As you can see, the qualifier is a custom-defined annotation, which is itself annotated with the @Qualifier annotation. @Qualifier tells the container that this annotation will act as a qualifier, while @Retention(RUNTIME) tells the JVM that this annotation should be available for reflection use at runtime. This way, the container can check for this annotation at runtime. @Target{TYPE, METHOD, FIELD, PARAMETER} tells the compiler that this annotation can be used on types, methods, fields, and parameters. Anyway, the @Qualifier annotation is the key annotation here.

Here’s a summary of the annotations:

Annotation Description
@Qualifier Tells CDI that this annotation is going to be used to distinguish between different implementations to the same interface.
@Retention(RUNTIME) Tells JVM that this annotation is intended to be used in runtime. Required for qualifiers.
@Target({TYPE, METHOD, FIELD, PARAMETER}) Tells JVM that this annotation can be used on the mentioned syntax elements.

Next, add the @AnotherImp annotation to AnotherPojoImp, as follows:

@Dependent
@AnotherImp
public class AnotherPojoImp implements MyPojo{

   @Override
   public String getMessage() {
       return "Hello from AnotherPojoImp";
   }
}

The annotation’s role here is to tell the container that this version of the class is called AnotherImp. You can now reference this version by modifying the servlet as follows:

@WebServlet(urlPatterns = "/cdi-example")
public class ExampleServlet extends HttpServlet {

   @Inject @AnotherImp
   private MyPojo myPojo;
   ...
}

Run the example, and you should see the following:

Hello from AnotherPojoImp

Nevertheless, how can you reference the original implementation, MyPojoImp? There are two options to do so:

  • Define another qualifier for MyPojoImp, like the earlier example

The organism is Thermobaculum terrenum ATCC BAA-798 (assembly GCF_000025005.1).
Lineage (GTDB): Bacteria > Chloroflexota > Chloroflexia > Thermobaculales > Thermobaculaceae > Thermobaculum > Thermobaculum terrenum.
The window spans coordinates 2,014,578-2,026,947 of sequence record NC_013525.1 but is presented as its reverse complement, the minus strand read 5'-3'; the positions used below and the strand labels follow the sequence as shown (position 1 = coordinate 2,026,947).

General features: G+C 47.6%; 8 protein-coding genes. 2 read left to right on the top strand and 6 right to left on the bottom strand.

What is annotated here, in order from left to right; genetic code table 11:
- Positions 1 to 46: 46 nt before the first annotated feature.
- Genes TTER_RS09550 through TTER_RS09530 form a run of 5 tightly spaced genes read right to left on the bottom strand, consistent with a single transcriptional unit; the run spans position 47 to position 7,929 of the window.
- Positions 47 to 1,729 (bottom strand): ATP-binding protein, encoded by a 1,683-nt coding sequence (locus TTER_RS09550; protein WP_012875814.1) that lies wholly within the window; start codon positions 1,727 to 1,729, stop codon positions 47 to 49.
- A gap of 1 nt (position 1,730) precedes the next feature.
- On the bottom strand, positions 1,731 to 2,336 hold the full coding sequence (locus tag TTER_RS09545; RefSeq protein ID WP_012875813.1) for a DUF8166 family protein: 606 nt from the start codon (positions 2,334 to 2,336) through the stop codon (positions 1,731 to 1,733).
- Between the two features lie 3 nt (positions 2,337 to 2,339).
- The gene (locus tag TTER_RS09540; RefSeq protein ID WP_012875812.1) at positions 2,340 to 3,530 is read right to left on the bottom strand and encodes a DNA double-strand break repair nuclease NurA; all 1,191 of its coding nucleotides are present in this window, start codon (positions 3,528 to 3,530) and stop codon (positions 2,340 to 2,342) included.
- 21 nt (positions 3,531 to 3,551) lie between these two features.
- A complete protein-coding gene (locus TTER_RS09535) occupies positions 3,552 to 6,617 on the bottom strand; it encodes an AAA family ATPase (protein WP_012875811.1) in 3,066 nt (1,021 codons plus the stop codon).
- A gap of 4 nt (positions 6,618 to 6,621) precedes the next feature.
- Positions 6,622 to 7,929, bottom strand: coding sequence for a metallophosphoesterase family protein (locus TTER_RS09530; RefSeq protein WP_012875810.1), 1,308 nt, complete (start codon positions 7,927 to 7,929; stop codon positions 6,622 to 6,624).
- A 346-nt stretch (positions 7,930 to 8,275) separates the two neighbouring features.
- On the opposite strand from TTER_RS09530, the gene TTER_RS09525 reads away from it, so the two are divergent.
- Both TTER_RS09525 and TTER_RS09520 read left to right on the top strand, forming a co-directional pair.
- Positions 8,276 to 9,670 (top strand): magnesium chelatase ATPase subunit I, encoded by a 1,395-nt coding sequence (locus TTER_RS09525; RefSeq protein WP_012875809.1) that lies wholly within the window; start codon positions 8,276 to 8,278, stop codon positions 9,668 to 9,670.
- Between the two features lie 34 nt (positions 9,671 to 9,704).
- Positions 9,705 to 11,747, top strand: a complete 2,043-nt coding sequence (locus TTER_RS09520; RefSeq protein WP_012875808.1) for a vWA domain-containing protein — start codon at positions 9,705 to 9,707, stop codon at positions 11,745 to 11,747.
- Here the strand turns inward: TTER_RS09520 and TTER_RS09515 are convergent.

• Use the default qualifier

The default qualifier, as the name suggests, is the default one for any CDI bean that has not been explicitly qualified. Although an explicit declaration for the default qualifier is considered redundant and useless, it’s possible to explicitly declare your CDI bean as a default one by using the @Default annotation. Check out the following revision to the MyPojoImp class:

@Default
@Dependent
public class MyPojoImp implements MyPojo{
   ...
}

Again, @Default is redundant, but you should consider its existence even if you have not explicitly declared it. Now, to reference the MyPojoImp from the servlet, rewrite it as follows:

@WebServlet(urlPatterns = "/cdi-example")
public class ExampleServlet extends HttpServlet {

   @Inject @Default
   private MyPojo myPojo;
   ...
}

This way, the original MyPojoImp implementation will be injected instead.

If you found this article helpful and want to learn more middleware development, you can explore Developing Middleware in Java EE 8. The book takes a hands-on approach to explain the design and implementation of professional enterprise middleware solutions using Java EE’s latest features. The book is a must-read for all enterprise architects, designers, and developers interested in learning how to build robust middleware solutions.